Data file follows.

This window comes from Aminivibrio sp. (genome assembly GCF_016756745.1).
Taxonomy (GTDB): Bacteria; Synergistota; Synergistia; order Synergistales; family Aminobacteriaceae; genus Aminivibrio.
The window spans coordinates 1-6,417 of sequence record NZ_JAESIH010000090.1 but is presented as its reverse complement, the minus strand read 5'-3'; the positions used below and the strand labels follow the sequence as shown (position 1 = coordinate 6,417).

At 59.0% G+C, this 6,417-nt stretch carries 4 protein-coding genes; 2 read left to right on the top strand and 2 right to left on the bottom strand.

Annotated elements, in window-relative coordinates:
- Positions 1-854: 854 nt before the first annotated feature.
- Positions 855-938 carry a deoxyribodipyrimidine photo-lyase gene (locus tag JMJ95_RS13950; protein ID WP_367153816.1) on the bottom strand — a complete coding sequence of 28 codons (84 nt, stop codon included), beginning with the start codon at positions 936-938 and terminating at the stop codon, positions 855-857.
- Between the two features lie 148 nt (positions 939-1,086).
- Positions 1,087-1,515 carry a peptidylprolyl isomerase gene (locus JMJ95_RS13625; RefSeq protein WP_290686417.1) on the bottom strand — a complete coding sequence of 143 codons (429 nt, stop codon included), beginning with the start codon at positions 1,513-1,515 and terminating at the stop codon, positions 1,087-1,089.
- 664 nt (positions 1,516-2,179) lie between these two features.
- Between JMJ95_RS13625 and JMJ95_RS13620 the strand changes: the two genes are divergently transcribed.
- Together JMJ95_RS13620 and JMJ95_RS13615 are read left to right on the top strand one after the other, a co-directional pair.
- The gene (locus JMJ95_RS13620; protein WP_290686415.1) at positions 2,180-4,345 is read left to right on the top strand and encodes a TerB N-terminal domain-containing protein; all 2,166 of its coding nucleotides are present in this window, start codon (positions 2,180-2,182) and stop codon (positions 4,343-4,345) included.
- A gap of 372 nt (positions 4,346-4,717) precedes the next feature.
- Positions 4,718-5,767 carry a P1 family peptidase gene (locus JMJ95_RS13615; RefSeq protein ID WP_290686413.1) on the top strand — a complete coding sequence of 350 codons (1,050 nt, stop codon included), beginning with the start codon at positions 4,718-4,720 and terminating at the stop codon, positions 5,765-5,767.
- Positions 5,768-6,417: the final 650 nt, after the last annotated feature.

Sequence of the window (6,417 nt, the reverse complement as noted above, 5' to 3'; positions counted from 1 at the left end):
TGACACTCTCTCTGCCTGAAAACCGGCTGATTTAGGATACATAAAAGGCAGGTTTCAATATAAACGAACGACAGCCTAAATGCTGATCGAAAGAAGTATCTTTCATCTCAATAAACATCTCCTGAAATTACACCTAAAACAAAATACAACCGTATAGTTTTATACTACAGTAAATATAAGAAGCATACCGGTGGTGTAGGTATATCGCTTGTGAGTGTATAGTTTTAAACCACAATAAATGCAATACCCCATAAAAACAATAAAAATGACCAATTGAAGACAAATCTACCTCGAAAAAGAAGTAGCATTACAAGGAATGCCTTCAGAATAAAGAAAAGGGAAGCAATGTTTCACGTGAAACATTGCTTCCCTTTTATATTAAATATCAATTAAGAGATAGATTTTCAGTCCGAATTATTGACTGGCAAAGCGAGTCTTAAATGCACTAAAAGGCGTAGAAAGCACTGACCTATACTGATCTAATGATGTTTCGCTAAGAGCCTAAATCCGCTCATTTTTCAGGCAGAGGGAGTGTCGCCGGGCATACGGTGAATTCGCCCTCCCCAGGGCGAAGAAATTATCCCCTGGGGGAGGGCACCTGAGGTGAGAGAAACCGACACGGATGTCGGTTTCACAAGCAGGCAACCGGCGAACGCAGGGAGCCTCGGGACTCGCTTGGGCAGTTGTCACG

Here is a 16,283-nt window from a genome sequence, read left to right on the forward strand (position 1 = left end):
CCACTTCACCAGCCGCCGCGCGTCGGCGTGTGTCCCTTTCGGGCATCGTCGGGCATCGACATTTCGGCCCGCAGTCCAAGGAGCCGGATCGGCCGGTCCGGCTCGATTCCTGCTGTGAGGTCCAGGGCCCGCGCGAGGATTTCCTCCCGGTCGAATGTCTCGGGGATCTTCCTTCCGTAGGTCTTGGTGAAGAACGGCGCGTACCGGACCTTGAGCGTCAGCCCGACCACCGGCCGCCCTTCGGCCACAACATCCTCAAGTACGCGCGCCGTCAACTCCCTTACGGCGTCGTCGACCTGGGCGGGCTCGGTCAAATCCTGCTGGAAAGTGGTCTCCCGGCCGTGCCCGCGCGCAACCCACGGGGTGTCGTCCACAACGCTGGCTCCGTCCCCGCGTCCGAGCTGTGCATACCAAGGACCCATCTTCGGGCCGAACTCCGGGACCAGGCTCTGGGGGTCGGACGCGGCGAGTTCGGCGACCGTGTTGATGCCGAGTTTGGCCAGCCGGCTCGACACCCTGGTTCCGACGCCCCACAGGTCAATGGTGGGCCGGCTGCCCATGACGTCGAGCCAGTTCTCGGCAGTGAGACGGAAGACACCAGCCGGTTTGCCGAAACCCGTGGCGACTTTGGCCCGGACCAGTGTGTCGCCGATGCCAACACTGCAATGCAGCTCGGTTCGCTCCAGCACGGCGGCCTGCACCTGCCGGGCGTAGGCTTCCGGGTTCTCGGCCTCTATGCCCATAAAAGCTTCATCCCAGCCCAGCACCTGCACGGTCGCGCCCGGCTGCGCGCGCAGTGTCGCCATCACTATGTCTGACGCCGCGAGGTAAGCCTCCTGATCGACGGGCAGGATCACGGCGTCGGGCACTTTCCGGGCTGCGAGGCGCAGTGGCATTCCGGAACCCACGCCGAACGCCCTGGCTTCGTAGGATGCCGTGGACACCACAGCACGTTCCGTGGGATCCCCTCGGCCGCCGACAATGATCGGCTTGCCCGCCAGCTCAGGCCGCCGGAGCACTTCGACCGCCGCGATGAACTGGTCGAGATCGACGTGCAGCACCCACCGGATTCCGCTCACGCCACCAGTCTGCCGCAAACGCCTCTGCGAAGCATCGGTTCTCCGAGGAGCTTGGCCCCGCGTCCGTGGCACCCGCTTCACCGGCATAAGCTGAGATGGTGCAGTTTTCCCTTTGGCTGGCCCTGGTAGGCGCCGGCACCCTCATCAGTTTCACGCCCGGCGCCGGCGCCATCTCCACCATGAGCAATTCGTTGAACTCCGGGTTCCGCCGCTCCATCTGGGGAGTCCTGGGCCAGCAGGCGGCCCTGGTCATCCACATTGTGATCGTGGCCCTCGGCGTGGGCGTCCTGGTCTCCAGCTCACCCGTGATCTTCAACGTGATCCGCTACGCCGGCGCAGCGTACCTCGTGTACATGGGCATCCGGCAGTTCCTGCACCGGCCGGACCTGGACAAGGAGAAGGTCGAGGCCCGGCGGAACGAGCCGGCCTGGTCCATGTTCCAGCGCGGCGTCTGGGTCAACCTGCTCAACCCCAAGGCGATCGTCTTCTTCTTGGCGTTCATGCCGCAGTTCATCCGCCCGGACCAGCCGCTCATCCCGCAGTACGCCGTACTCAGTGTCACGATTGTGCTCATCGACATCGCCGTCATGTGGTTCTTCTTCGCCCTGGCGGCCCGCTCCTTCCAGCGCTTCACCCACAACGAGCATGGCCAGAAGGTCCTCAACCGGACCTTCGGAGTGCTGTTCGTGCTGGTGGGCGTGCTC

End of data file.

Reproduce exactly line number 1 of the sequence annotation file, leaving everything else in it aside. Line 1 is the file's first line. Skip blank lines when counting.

This window comes from Aminivibrio sp. (genome assembly GCF_016756745.1).